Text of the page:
If you, for some reason, can’t find the stream key inside the OBS app, go to Twitch and look for it in the settings.
Dashboard -> Settings -> Stream
Once you finish setting up, go to Twitch and start a live stream. No one will see it except you, and the Inspector app will be able to collect data about your upload speed and stream quality.
If the bitrate line is flat, you are good to go. However, if there are significant oscillations between min and max bitrate, you should consider lowering your stream quality.
How to Improve Your Upload Speed and Stream
There are a couple of things you can do to improve your upload speed and, as a result, your stream.
The first and most obvious thing would be to get a better internet plan. Fiber optic internet would give you the best results since the download and upload ratio is usually around 2 to 1. In other words, when you use fiber optic internet with 100 Mbps download speed, you’ll get around 50 Mbps of upload in the same plan.
If the fiber optic, better or separate streaming internet plan is unavailable to you, try to squeeze as much as possible out of the internet plan you are stuck with.
Secondly, make sure that the device you stream from is the only one on the network using up upload while you stream. Temporarily disconnect all other devices from the network to ensure you got your entire upload for yourself.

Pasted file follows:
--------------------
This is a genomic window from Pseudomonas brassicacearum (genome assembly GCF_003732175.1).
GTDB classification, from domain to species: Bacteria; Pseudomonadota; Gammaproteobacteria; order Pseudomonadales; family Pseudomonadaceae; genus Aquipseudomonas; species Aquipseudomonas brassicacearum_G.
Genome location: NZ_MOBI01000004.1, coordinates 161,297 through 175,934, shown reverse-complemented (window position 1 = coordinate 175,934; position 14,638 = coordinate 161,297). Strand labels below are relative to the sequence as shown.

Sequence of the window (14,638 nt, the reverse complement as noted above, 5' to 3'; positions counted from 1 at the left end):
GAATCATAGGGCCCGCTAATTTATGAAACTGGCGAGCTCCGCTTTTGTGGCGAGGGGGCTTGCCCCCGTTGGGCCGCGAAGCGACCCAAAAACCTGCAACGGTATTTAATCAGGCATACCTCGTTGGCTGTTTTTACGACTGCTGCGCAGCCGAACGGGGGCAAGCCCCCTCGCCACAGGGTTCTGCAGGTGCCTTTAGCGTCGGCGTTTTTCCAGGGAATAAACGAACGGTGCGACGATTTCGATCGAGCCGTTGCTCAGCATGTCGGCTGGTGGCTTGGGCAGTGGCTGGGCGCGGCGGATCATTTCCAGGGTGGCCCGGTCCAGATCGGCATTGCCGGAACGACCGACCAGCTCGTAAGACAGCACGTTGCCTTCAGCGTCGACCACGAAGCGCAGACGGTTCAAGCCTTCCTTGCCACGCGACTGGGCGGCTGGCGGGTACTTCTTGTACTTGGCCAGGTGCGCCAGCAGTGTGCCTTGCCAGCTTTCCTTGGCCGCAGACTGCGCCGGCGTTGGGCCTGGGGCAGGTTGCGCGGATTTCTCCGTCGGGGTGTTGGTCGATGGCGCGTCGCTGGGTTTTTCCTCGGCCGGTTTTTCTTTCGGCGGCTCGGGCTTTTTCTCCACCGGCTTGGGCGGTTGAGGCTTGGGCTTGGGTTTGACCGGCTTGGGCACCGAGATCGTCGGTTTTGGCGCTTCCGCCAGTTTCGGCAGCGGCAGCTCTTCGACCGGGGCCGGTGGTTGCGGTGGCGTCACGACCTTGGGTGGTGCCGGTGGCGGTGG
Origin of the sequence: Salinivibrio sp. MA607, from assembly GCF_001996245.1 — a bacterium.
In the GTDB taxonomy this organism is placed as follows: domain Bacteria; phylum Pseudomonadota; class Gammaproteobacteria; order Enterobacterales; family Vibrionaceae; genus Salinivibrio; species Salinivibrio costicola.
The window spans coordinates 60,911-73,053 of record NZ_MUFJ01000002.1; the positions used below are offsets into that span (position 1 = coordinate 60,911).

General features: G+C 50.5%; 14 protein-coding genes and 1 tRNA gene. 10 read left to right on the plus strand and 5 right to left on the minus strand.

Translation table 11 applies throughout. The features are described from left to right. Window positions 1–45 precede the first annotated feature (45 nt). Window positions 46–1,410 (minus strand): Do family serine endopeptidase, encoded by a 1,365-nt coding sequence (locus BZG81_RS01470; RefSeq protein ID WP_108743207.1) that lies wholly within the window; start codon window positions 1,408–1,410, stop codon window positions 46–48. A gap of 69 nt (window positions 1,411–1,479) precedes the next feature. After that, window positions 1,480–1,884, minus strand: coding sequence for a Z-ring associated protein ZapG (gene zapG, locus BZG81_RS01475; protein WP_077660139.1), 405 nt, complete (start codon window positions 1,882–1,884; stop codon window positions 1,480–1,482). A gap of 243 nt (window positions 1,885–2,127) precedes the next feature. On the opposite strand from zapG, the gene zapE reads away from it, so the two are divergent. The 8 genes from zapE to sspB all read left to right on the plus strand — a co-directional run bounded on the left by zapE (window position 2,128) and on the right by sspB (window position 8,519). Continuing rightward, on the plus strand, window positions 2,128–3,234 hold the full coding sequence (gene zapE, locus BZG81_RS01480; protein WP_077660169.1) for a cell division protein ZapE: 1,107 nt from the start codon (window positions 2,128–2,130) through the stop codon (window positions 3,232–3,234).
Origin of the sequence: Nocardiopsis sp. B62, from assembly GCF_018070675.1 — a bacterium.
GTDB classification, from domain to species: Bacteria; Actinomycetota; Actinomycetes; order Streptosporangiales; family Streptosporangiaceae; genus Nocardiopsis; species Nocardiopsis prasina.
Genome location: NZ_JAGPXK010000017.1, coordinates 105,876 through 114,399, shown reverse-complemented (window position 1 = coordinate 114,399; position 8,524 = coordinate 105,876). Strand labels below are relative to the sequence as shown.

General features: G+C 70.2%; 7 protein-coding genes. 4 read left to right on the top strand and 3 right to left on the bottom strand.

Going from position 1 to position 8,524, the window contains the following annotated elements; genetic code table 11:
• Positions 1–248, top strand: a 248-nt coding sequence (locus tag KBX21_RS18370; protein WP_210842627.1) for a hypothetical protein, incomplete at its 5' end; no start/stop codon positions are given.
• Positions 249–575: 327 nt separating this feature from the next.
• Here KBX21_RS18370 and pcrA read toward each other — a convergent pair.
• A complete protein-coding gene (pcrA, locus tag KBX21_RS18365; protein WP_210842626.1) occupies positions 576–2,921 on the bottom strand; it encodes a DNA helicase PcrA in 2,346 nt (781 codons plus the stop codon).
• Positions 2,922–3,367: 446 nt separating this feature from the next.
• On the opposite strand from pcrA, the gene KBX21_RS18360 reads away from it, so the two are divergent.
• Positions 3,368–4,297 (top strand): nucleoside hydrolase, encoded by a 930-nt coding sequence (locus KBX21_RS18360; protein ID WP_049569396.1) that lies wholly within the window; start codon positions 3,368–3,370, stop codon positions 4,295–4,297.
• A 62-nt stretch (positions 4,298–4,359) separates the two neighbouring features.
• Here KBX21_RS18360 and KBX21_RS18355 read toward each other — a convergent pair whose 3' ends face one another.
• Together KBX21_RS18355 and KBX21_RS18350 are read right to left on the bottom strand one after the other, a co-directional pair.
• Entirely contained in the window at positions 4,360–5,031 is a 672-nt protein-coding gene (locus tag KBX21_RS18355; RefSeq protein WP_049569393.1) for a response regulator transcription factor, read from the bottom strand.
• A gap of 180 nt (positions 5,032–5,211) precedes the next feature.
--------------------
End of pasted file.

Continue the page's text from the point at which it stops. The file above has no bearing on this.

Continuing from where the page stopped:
Thirdly, don’t push your stream above your limits. If it’s stable on 720p with 30 fps, use those settings. You will get significantly fewer complaints about low-resolution streams than you will for frequent freezes.
- Do Wi-Fi Cameras Slow Down Internet Speed? (The Effect of Wi-Fi Cameras on Internet Speed)
- Will a New Router Increase Internet Speed?
- Does Bridging Connections Increase Speed?
Lastly, make sure your PC is up to the job. If your PC has inadequate specs, you may get the fastest fiber optic internet but still have a lousy stream. Streaming is putting an extra load on all the major components, so make sure you have enough CPU and GPU power, as well as RAM, to handle this load.
TIP: Don’t rush to use the 1080p 60 FPS settings from the start. Your viewers won’t be able to change the viewing resolution before you become a Twitch partner. In other words, potential viewers who don’t have hardware that can handle 1080p will not be able to watch your stream.
Hey, I’m Jeremy. I hold a bachelor’s degree in information systems, and I’m a certified network specialist. I worked for several internet providers in LA, San Francisco, Sacramento, and Seattle over the past 21 years.
I worked as a customer service operator, field technician, network engineer, and network specialist. During my career in networking, I’ve come across numerous modems, gateways, routers, and other networking hardware. I’ve installed network equipment, fixed it, designed and administrated networks, etc.
Networking is my passion, and I’m eager to share everything I know with you. On this website, you can read my modem and router reviews, as well as various how-to guides designed to help you solve your network problems. I want to liberate you from the fear that most users feel when they have to deal with modem and router settings.
My favorite free-time activities are gaming, movie-watching, and cooking. I also enjoy fishing, although I’m not good at it. What I’m good at is annoying David when we are fishing together. Apparently, you’re not supposed to talk or laugh while fishing – it scares the fishes.